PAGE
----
The Sundance Institute has announced its U.S. and World Cinema Documentary and Dramatic competition selections for the 2011 Sundance Film Festival. John Cooper, director of Sundance Film Festival, reports that they received over 10,000 film submissions this year, which were whittled down to 115 feature-length films.
The festival, which runs from January 20-30 in Park City, Salt Lake City, Utah, will screen four competition categories and six out-of-competition sections. The out-of-competition films will be announced on December 2.
Sundance has also announced that it will screen a narrative film and one documentary on its opening night, as well as one shorts program.
U.S. Documentary Competition
The 16 films selected for the U.S. Documentary Competition, all of which are world premieres, cover topics ranging from hip-hop group A Tribe Called Quest to the man behind Muppet Elmo. From actor Michael Rapaport comes Beats, Rhymes and Life, also the title of A Tribe Called Quest’s fourth album, about the pioneering hip-hop artists. Director Constance Marks looks at Kevin Clash, the puppeteer behind Elmo, in Being Elmo: A Puppeteer’s Journey. Buck, the first documentary from director Cindy Meehl, turns its lens on master horse trainer Buck Brannaman. The stream-of-consciousness Connected: An Autoblogography about Love, Death & Technology, directed by Tiffany Shlain, looks at interconnectedness in the 21st century.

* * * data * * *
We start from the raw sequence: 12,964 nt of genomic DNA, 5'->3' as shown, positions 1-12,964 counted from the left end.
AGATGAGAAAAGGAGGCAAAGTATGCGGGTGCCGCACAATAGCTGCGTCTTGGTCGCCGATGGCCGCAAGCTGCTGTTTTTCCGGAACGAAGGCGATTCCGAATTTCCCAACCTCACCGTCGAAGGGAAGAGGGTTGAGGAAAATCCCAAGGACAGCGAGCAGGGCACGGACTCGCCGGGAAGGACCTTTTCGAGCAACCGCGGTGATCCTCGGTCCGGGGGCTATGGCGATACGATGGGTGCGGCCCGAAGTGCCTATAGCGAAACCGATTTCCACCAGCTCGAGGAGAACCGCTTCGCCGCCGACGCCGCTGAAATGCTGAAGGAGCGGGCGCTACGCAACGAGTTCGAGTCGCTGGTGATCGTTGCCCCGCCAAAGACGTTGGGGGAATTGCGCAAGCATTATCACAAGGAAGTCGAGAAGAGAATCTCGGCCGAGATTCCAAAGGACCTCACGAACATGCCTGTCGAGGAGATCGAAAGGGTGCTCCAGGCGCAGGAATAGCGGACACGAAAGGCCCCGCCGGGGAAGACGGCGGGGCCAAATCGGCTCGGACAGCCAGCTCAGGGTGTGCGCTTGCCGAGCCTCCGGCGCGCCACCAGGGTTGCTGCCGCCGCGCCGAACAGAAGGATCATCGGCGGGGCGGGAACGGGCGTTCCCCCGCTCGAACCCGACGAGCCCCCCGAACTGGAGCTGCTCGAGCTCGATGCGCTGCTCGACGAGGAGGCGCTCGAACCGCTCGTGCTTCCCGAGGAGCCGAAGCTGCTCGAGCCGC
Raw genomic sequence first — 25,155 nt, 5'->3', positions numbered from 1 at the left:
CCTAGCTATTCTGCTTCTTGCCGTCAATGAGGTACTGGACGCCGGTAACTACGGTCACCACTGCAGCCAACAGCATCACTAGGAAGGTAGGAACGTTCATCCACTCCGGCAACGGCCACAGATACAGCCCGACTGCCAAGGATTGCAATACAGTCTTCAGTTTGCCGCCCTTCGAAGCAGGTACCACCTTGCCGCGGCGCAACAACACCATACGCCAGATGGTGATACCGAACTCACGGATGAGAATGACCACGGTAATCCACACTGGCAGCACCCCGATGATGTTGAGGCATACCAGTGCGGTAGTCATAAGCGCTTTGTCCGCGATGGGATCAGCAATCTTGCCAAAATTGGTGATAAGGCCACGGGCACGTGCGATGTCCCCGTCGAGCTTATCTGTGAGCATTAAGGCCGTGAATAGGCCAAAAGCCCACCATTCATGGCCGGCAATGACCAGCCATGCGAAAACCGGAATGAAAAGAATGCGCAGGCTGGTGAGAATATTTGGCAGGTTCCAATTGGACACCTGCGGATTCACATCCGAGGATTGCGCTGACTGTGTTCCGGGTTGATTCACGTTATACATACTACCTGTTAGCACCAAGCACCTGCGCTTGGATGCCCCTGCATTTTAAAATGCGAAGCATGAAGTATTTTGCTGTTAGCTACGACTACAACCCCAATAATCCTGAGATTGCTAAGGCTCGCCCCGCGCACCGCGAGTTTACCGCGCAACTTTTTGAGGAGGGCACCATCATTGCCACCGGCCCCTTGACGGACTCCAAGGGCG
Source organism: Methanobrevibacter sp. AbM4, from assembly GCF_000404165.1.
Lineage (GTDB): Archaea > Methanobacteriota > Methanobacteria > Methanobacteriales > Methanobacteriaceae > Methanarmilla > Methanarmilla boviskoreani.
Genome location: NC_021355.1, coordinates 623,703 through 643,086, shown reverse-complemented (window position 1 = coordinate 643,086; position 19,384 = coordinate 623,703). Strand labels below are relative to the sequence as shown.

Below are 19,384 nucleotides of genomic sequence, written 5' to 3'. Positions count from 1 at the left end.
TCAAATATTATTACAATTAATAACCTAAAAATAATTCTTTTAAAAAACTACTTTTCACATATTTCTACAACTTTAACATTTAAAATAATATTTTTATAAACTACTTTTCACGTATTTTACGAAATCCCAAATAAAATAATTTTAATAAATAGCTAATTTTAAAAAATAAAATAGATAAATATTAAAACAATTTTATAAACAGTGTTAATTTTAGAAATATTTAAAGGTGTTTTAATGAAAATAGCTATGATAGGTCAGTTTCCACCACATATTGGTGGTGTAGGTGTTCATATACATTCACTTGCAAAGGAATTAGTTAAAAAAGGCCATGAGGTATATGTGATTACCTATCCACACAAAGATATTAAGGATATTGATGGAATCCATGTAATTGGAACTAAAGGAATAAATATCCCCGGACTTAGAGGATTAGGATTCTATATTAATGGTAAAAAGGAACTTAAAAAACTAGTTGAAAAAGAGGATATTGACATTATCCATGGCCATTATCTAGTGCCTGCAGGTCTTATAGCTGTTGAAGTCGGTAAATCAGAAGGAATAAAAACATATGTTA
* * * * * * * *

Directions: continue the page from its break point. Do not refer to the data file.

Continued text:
If a Tree Falls: A Story of the Earth Liberation Front from director Marshall Curry takes a look at the radical environmental group labelled as America’s number one domestic terrorist threat by the FBI. In The Last Mountain, director Bill Haney puts the spotlight on the last great mountain in Appalachia, which is being fought over by a coal mining corporation and a small community. Jennifer Siebel Newsom’s Miss Representation uncovers the disparaging portrayals of women in mainstream media and their effects on a new generation of women. Andrew Rossi’s Page One: A Year Inside the New York Times gives viewers unprecedented access to the New York Times’ newsroom.
The Redemption of General Butt Naked from directors Eric Strauss and Daniele Anastasion paints a picture of a former Liberian warlord who is now an evangelist. Resurrect Dead: The Mystery of the Toynbee Tiles from director Jon Foy uncovers the urban mystery behind hundreds of cryptic tiled messages appearing in U.S. and South American city streets. Sing Your Song, a film by Susanne Rostock, offers a different view of entertainer Harry Belafonte by focusing on his leadership in the civil rights movement and his commitment to social justice, while music is at the heart of Morgan Neville’s Troubadours, which focuses on musicians James Taylor and Carole King and their time at LA’s famed Troubadour Club. Lastly, David Weissman’s We Were Here explores the arrival of AIDS in San Francisco and how individuals coped in the early years of dealing with the disease.